December 7, 2019

Inventions That Changed the World

Clearly, we as humans are on an exponential curve of discovery.

Sellotape

This is reflected in statements like "95% of everything we know has been discovered in the past 10 years".

And we no longer believe, as the Victorians did at the turn of the (19th) century that "everything of significance has already been discovered". Or, as Thomas Watson, the first president of IBM famously predicted "that there might someday be a world wide market for as many as 5 computers".

Nonetheless, there have been many paradigm shifting inventions that have been made during our journey from the mid 1940s (slightly earlier than the baby boomers) to the early parts of the 21st century.

If I had to pick two (and it's very difficult to leave out television and solid state technology) I'd have to pick

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  • The computer, partly because it made so many other discoveries possible and partly because it led to the internet and
  • The contraceptive pill, because giving control over their own fertility to women allowed that 50% of our population to contribute according to their abilities and potential in ways previously denied.

But there are many others that impacted our day to day lives in minor but significant ways and I want to pay tribute to one of them.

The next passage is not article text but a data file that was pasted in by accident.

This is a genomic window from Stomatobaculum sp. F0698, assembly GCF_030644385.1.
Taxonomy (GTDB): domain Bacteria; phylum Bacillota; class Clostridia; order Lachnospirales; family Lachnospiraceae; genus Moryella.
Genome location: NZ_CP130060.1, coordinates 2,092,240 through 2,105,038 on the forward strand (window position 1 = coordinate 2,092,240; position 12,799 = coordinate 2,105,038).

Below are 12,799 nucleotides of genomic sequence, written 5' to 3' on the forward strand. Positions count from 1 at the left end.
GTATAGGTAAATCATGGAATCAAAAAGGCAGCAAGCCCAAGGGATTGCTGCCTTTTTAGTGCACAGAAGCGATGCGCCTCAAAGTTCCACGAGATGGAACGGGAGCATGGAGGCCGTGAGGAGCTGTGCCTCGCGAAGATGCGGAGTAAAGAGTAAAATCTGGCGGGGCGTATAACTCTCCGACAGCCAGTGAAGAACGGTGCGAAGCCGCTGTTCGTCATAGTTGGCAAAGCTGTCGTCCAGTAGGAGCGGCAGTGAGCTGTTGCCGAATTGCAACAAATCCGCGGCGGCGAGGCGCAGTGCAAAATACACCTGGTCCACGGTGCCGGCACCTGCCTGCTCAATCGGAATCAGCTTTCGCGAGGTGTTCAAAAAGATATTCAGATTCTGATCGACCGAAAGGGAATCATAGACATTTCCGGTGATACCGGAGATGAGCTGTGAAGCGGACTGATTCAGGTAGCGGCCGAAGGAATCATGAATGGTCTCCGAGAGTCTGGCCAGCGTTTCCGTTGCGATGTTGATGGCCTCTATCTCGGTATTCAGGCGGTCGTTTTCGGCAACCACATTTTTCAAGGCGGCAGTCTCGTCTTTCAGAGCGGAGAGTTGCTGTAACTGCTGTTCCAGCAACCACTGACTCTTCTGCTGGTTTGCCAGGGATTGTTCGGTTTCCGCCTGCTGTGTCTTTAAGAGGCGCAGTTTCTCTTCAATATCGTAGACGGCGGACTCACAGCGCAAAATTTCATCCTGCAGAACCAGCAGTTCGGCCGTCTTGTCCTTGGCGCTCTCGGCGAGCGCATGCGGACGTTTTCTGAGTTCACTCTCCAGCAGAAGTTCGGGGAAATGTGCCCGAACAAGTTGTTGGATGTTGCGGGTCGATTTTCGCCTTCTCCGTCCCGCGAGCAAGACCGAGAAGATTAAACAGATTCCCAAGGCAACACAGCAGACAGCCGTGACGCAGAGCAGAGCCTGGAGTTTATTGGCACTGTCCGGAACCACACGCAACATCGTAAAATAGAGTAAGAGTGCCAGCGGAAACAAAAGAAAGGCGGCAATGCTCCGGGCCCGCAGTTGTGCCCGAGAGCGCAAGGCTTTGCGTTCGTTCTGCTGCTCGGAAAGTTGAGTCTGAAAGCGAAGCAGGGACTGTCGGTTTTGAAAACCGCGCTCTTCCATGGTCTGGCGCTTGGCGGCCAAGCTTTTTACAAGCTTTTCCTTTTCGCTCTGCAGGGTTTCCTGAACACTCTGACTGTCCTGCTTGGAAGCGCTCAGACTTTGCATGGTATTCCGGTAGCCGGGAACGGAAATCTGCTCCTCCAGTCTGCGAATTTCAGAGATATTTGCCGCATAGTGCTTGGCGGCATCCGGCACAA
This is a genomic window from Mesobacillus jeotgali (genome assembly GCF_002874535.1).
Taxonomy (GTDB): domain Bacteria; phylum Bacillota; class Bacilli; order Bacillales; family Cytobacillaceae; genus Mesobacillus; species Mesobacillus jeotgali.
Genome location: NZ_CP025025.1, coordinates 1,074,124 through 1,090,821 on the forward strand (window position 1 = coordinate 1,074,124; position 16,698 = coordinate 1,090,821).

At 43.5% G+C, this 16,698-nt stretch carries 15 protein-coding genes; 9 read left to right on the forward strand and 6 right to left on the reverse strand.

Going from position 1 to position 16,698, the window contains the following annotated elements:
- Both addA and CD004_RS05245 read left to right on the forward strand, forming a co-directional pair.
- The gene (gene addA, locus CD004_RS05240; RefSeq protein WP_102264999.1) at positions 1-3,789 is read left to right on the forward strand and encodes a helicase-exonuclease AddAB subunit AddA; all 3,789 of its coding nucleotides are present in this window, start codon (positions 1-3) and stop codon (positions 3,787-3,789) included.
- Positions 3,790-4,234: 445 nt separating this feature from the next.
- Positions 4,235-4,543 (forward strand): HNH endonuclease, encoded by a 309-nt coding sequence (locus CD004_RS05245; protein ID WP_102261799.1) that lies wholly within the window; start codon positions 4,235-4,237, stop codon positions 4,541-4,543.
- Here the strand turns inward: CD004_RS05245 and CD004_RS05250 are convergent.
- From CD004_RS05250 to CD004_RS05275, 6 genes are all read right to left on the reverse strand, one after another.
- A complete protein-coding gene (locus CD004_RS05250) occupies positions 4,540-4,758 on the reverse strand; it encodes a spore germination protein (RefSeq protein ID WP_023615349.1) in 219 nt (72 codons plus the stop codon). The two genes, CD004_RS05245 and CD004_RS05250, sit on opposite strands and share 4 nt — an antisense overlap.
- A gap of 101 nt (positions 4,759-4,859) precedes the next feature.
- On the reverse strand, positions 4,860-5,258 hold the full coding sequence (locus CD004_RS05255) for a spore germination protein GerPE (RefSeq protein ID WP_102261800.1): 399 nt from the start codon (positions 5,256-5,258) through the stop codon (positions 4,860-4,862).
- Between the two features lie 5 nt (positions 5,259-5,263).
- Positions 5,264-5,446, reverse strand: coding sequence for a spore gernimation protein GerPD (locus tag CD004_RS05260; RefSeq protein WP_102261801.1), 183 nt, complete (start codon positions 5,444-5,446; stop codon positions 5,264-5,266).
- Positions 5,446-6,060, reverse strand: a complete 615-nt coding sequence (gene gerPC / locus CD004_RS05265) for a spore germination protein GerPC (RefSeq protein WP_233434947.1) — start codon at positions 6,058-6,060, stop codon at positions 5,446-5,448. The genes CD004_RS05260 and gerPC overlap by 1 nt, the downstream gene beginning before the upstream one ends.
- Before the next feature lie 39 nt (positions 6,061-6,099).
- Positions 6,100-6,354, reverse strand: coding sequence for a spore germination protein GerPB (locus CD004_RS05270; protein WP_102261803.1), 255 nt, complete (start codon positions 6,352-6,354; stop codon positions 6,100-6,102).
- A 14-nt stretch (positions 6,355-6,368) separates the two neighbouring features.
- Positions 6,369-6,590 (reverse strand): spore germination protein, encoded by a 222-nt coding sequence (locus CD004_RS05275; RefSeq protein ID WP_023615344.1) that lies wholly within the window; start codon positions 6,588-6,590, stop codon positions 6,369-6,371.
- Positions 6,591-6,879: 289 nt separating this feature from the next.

Brown Paper Packages Tied up in Strings...

Durex Tape

Yes, I'm talking about sticky tape.

Although research reveals that 3M Scotch tape was released many years earlier in the U.S., my recollection is that the first adhesive tape available here was Durex in 1950 something, closely followed by Scotch, Sellotape and Bear.

Who else remembers the years before? Brown paper packages (or Christmas presents) tied up with string just weren't any of my favourite things. Remember holding your finger on the string join while someone else tied the knot? Let go too early and the string lost its tension and had to be retied, accompanied by many complaints. Let go too late and your finger was caught painfully in the knot.

Enter transparent sticky tape. The first brand name I remember was Durex. This caused much hilarity among our Pommie friends, as Durex was a synonym for "condom" in the UK, much in the same way as Hoover was for vacuum cleaner.

I remember one of the other brands, either Scotch or Sellotape, came with a book of instructions on how to use it.

One of the suggested uses was to repair a lady's broken fingernail!

The illustrations showed the nail being covered with sticky tape, which was then trimmed to the edge of the nail and painted over with nail varnish.

I had no idea how well that would work, but it seemed jolly clever to me.

A minor invention but a ubiquitous one.

Phil Lancaster

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